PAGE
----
Michigan Pro-Life Groups Join Forces to Promote Petition
by Paul Nowak
LifeNews.com Staff Writer
January 12, 2004
Lansing, MI (LifeNews.com) — Right to Life of Michigan has again received the support of the Catholic Church in their attempt to use a citizen’s initiative to override Governor Jennifer Granholm’s veto of the Legal Birth Definition Act, which would have outlawed partial-birth abortion in the state and avoided judicial roadblocks.
Cardinal Adam Maida has asked the Archdiocese of Detroit’s 1.5 million Catholics to sign the initiative that, if successful, would allow a simple majority vote in the legislature to make the pro-life measure law – without giving the Governor another chance to veto it.
"Please … help preserve the greatest treasure God has given us, the gift of life itself," Maida said in a letter to be read during Masses in the Detroit area and in churches throughout the state.
The process of collecting the 300,000 signatures of registered voters will commence at a kick-off press conference on January 15 at the Capitol Rotunda in the State Capitol Building in Lansing. Volunteers will have 180 days to collect the signatures, which amounts to approximately 8 percent of the votes cast in the last gubernatorial election.
“The pro-life leadership of Detroit Cardinal Adam Maida is an encouragement for all in Michigan who work to bring sanctity to human life,” Pam Sherstad, Director of Public Information for Right to Life of Michigan, told LifeNews.com. “As we stand together, we will outlaw partial birth abortion in Michigan.”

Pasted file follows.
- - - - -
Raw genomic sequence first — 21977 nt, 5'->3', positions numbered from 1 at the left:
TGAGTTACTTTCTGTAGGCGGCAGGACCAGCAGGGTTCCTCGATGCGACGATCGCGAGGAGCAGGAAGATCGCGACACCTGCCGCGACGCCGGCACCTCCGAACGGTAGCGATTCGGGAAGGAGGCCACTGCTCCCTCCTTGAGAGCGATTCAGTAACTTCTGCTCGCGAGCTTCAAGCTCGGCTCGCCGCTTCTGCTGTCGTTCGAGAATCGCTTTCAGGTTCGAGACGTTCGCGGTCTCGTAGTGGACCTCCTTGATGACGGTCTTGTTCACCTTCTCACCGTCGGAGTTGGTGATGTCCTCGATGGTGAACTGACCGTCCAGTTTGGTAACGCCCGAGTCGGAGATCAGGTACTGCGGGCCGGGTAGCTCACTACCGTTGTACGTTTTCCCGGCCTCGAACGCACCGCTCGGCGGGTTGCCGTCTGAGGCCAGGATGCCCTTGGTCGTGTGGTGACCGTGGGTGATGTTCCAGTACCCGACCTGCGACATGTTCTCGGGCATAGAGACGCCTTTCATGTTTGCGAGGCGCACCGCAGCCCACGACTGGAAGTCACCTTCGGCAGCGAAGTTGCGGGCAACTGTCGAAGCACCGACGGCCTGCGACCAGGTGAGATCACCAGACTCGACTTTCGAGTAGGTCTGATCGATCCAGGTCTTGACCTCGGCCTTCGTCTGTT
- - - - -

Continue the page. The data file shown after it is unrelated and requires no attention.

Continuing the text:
Catholic leaders in Michigan were also active in two previous pro-life initiatives in 1996 and 1999. Both measures passed but were struck down by the court system. The language of SB 395 was designed to pass the judicial tests by defining a legal moment of birth — when any part of the child is exits the mother’s womb.
Other partners in the override petition effort include Baptists for Life, Lutherans for Life, and the Michigan Family Forum.
Opponents of the measure have already promised to challenge the Legal Birth Definition Act in court, should it become law.
“The Michigan law that has already been vetoed contains no health exception,” said Wendy Wagenheim of the American Civil Liberties Union of Michigan. “A woman’s health is paramount.”
It was this sentiment that Gov. Granholm reiterated when she vetoed the bill in 2003.
"Granholm’s veto message parroted familiar rhetoric from extreme pro-abortion groups that S.B. 395 would ban abortions without providing adequate protections for the life and health of the mother," Right to Life of Michigan explains. "The governor ignored clear language in the bill stating that a physician could address a legitimate physical threat to the mother."
While President Bush recently signed a Partial-Birth Abortion Ban into law, the federal version differs from Michigan’s in that it expressly bans the partial-birth abortion procedure. It is currently being blocked until its constitutionality can be determined.
Related web sites:
Right to Life of Michigan – https://www.rtl.org